Public health is also affected by the presence of parks. The built environment in which we live factors strongly in how our individual health is determined, particularly in how it can encourage or discourage active and healthy behaviors. Parks, in conjunction with a host of other factors, including employment, adequate transportation and housing, strong social ties and access to health care, can positively affect the health and wellbeing of a neighborhood, in turn reducing costs and addressing latent inequities.
Parks then are not simply pleasant amenities but serve as a foundation to the social, economic, environmental, and mental health of communities. By ensuring every resident of every city in the U.S. lives within a 10-minute walk of a park, we can fundamentally and positively impact the quality of life for hundreds of millions of Americans.
More city officials are now realizing the intrinsic and instrumental value of parks. This is reflected in the fact that, as of February 2019, more than 240 mayors have signed onto the campaign. Mayors from Anaheim, Topeka, Memphis, Boston, Chicago, Minneapolis, Oakland, and Washington, D.C., among many others, are taking actionable steps towards realizing a 10-minute walk to park vision, adopting the principles and strategies laid out by the campaign, and working closely with experts from TPL, NRPA, and ULI to design new master plans that propose ways in which their citizens can all have easy access to green space.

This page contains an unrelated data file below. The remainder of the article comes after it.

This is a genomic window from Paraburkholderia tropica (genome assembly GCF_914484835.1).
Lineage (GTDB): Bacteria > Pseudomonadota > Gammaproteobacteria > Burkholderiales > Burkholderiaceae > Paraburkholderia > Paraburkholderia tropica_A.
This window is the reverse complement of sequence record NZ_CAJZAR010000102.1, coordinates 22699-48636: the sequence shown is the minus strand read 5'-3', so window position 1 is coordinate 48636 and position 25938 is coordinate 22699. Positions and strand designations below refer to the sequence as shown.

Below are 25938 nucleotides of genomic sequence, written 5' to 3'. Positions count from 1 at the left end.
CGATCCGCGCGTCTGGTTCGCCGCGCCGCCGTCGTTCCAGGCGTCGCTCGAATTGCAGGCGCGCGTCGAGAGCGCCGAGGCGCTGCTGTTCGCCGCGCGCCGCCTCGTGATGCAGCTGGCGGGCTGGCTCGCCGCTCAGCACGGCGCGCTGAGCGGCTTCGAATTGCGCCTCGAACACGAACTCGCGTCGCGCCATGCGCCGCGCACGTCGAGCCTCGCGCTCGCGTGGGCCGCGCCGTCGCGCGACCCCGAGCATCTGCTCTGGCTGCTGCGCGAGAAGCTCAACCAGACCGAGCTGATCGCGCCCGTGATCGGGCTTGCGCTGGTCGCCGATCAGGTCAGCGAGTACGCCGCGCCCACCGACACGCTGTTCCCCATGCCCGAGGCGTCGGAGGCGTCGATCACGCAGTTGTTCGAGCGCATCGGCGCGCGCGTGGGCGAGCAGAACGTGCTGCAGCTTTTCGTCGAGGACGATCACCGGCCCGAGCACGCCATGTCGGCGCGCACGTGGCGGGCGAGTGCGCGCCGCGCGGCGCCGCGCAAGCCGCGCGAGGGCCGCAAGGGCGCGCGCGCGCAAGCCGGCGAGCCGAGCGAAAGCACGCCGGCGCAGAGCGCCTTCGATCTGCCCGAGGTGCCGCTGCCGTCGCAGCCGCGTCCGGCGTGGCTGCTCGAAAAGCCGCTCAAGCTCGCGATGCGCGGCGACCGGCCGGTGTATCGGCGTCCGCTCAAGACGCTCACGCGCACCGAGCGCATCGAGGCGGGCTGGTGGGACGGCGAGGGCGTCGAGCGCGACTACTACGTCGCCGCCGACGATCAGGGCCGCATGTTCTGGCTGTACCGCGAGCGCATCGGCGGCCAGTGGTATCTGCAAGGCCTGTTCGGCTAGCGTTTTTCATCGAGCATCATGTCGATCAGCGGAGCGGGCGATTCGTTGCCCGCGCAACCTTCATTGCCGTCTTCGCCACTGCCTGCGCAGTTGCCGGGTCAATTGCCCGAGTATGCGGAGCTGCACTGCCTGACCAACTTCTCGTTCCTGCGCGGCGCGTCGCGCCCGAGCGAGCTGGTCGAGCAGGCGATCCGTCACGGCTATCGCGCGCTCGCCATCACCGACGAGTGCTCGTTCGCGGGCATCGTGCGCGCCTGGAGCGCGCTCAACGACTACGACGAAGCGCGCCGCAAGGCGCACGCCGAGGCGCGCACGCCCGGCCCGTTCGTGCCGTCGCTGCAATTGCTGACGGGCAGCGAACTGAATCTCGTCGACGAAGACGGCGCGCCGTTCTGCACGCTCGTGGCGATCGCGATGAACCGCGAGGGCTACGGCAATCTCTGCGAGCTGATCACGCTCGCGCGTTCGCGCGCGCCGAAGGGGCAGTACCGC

Lewisville, Texas is one of those cities that has recently committed to this goal and has met words with action. A suburb of Dallas with a high concentration of immigrants and refugees, the city composed an updated parks and open space master plan with funding from our campaign’s planning grant, aiming to ensure 85 percent of the city’s residents live within a 10-minute walk to a park by 2025. Equity is a top consideration of Stacy Anaya, Director of Lewisville Parks and Recreation, who has called her city a testament to how “poor urban planning contributes to a systematic segregation of access to public spaces and services”. They’ve engaged community members and brought in partners such as Chin Community Ministries, the Youth Action Council, and Keep Lewisville Beautiful to ensure full participation in the creation and implementation of their roadmap to the 10-minute walk vision.